A Massive fire broke out in OVH Data Center in Strasbourg, France on March 10, 2021 resulting in thousands of websites and businesses shutting down. The fire was brought under control but not before completely damaging the datacenter. Fortunately, there are no reports of any human casualty because of the fire.
This brings us to an often asked question in event of such disasters. Could this have been prevented? The answer is no and yes. No, because data centers have to and will take all necessary precautions to avoid such accidents and disasters. However, nobody can ever know when some fatal accident may occur resulting in failure of all the arrangements. So, in a way, one cannot completely rule out chances of such disasters not occuring. But then how does disaster can be prevented? No one can completely prevent the disasters but can always be ready for such emergencies by adopting strategies like Disaster Recovery and Backup.
For any business that deploys IT Infrastructure for ease of business, a Disaster Recovery Plan is very important. Even a downtime of a few hours may result in huge losses. Disaster Recovery Plans should be part of IT Infrastructure deployment. Many of the companies who have servers in the Strasbourg datacenter of OVH did not have a Disaster Recovery site and they were the ones who were the most affected. Those companies who already had Disaster Recovery sites in other locations had peace of mind as their business was conducted as usual. Disaster Recovery can either be Active-Active or Active-Passive. Active-active architecture is optimized for uptime. In this setup, the secondary servers are synced with the primary servers and whenever the primary server is down, the application traffic automatically fails over to the secondary server and the secondary server becomes the new primary server. Once the primary server is back online, you can failback to the primary server automatically and the replication continues. Active-passive architecture is less complex. In this setup, you set up a cron job or scheduler to copy the data from the primary server to the secondary server. This setup is easy to manage but there is usually some downtime and this architecture can be adopted if some downtime and data loss is acceptable. This architecture is less expensive but also involves manual intervention.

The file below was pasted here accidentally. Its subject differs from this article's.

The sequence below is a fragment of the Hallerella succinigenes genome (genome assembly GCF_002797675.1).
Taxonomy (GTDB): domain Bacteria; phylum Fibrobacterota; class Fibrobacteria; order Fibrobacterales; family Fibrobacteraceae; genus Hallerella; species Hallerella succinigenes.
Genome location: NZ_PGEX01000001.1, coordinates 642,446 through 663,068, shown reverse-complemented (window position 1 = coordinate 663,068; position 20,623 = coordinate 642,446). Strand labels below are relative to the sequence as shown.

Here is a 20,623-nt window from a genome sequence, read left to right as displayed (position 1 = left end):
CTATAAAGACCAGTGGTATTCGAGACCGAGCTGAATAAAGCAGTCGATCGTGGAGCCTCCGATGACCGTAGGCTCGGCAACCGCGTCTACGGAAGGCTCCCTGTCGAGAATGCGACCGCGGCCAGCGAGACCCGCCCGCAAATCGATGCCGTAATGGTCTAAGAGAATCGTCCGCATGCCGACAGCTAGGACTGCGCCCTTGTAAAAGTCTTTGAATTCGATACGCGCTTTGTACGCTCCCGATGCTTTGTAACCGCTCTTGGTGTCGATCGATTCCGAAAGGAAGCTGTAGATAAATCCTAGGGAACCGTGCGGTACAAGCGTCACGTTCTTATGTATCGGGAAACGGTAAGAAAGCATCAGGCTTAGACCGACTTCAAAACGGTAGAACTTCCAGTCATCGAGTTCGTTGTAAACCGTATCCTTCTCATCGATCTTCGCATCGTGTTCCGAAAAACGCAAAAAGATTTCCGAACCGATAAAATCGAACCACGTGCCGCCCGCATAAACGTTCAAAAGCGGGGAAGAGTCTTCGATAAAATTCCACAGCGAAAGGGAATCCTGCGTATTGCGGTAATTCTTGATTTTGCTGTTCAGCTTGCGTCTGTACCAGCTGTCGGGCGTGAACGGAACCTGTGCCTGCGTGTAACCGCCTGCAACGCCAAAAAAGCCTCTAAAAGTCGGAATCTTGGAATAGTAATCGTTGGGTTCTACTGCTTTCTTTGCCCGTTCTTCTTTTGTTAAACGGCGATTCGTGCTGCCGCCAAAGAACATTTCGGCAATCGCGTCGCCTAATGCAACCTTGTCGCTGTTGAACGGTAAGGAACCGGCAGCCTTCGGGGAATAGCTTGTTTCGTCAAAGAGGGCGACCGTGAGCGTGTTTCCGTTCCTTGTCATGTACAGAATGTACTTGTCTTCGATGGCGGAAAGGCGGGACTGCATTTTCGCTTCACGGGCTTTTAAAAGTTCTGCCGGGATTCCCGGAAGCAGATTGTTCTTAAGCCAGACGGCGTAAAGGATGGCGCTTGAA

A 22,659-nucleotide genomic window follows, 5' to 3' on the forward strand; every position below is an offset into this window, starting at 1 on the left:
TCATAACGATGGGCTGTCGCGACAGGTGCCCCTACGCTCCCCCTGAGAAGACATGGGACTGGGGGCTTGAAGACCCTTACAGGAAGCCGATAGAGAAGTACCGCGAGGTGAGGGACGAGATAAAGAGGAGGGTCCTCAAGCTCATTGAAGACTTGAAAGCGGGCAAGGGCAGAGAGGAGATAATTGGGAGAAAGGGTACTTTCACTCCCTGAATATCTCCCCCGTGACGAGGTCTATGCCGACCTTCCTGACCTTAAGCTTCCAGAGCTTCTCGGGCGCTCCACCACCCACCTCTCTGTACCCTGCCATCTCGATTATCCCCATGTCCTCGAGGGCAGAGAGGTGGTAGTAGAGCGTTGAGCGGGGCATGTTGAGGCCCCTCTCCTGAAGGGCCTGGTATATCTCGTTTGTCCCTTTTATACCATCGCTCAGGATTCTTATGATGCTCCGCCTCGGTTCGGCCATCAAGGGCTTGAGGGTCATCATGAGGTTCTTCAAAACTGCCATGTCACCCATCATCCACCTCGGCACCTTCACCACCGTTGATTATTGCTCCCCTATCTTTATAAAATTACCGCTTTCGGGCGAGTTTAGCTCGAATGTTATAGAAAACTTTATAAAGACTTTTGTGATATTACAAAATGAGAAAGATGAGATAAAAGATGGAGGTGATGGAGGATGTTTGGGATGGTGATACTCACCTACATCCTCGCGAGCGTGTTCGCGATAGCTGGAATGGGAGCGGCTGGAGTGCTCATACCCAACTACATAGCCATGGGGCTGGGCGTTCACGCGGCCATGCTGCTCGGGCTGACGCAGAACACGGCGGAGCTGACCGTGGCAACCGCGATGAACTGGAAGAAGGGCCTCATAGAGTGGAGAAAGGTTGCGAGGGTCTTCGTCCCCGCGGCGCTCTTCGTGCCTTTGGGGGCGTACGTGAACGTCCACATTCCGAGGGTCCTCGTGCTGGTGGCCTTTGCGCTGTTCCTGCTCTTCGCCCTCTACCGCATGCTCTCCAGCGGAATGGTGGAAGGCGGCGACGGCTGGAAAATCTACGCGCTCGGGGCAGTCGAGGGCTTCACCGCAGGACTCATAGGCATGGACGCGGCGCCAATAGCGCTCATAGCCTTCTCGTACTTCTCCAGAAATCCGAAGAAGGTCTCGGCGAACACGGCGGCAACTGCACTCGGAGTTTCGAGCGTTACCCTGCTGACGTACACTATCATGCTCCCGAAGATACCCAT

While Disaster Recovery Plans are vital for any organization’s business continuity, backups are equally important. Many organizations who adopt Disaster Recovery Plans often make the mistake of ignoring backups assuming that the Disaster Recovery will ensure data security. Backup should always be a part of IT Infrastructure setup irrespective of whether you adopt Disaster Recovery plans or not. It is always advisable to opt for 3-2-1 backup strategy. 3-2-1 simply means keeping 3 copies of data. To simplify the concept, it means you should have at least 2 copies of the data in different storage media and 1 copy on an offsite storage. So, even if there is a disaster like fire which can wipe off the data from the locate storage media, the offsite copy of the data means you don’t lose it. Also, keeping local copies help to quickly restore data in simple events like accidental deletion of data or hard drive crash. Though backup helps you to be back in business quickly with the availability of data.
The OVH accident has once again shown the importance of having a Disaster Recovery and a Backup Plan to minimize business losses due to unseen emergencies.